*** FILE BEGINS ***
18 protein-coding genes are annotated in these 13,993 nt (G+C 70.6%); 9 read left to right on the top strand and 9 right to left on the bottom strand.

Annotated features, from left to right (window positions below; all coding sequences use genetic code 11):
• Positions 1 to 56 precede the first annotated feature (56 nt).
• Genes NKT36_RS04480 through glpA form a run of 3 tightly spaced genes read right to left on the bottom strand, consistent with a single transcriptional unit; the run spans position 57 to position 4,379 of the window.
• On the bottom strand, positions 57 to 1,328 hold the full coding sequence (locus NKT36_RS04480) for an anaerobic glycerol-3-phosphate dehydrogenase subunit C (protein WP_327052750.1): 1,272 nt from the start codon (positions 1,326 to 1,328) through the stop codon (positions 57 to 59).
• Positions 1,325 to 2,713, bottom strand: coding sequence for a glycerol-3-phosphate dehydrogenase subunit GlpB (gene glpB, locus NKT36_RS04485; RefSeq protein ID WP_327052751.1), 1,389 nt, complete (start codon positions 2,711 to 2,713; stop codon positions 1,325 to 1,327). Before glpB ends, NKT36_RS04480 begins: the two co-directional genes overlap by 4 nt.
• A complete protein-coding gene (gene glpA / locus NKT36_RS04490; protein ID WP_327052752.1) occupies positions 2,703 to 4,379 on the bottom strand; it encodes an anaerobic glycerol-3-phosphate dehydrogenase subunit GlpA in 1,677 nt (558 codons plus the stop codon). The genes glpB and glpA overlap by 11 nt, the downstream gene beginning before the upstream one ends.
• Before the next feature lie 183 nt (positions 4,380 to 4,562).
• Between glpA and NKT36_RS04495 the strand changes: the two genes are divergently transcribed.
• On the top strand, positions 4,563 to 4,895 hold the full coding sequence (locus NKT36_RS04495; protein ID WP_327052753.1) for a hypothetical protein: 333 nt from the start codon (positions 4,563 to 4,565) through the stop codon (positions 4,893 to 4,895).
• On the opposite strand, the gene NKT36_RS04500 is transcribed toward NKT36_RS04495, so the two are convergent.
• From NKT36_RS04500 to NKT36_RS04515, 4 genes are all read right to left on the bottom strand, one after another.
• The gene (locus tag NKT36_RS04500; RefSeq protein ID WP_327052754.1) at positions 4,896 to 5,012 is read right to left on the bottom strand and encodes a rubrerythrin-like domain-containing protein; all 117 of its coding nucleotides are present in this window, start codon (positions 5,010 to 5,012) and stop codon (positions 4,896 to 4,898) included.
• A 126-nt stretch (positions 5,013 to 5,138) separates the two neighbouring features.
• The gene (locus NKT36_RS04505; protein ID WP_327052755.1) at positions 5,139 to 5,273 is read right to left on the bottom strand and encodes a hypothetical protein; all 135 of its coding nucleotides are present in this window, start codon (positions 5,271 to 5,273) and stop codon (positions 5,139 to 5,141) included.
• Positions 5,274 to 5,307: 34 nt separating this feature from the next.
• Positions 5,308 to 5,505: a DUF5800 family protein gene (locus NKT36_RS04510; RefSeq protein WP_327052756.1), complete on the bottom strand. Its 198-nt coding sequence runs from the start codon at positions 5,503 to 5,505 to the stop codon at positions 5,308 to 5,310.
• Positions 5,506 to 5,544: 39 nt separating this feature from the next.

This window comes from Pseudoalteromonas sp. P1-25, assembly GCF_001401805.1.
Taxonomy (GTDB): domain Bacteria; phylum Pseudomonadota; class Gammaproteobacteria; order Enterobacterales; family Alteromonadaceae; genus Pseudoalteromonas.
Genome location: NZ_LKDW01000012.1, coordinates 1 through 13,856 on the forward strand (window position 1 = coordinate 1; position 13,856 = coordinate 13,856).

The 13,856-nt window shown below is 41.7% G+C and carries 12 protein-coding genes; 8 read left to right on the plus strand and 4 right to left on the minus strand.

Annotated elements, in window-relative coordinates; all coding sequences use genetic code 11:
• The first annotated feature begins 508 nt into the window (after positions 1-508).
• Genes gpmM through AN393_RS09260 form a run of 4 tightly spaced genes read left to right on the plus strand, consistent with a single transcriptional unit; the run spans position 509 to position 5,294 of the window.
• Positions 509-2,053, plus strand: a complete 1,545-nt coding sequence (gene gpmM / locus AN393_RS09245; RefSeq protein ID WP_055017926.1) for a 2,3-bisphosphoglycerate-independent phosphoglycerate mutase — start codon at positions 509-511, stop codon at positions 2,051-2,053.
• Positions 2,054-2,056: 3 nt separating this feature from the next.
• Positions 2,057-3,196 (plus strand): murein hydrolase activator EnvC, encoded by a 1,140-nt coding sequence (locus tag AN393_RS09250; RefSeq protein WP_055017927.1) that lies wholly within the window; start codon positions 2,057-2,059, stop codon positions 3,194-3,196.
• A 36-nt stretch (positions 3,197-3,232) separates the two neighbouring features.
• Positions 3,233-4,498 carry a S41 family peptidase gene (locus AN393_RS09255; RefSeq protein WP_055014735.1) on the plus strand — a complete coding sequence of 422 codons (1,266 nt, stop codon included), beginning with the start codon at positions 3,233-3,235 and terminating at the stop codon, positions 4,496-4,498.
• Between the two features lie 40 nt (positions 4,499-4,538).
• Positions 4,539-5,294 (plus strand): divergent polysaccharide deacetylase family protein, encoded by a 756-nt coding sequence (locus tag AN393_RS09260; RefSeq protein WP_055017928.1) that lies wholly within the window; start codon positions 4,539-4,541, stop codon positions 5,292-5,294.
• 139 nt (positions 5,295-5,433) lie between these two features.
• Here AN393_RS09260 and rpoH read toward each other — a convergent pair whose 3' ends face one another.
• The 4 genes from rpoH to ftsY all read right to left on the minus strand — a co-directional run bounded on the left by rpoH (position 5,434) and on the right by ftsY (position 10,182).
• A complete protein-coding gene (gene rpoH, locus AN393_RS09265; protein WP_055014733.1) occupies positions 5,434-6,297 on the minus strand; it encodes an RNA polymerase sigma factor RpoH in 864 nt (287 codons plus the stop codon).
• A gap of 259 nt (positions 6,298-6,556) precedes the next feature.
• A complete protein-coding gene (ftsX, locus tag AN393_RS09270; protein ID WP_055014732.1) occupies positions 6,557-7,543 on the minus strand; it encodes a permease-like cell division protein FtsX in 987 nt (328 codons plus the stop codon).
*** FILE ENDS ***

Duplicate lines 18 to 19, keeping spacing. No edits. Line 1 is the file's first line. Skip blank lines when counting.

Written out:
• Positions 5,506 to 5,544: 39 nt separating this feature from the next.

This window comes from Pseudoalteromonas sp. P1-25, assembly GCF_001401805.1.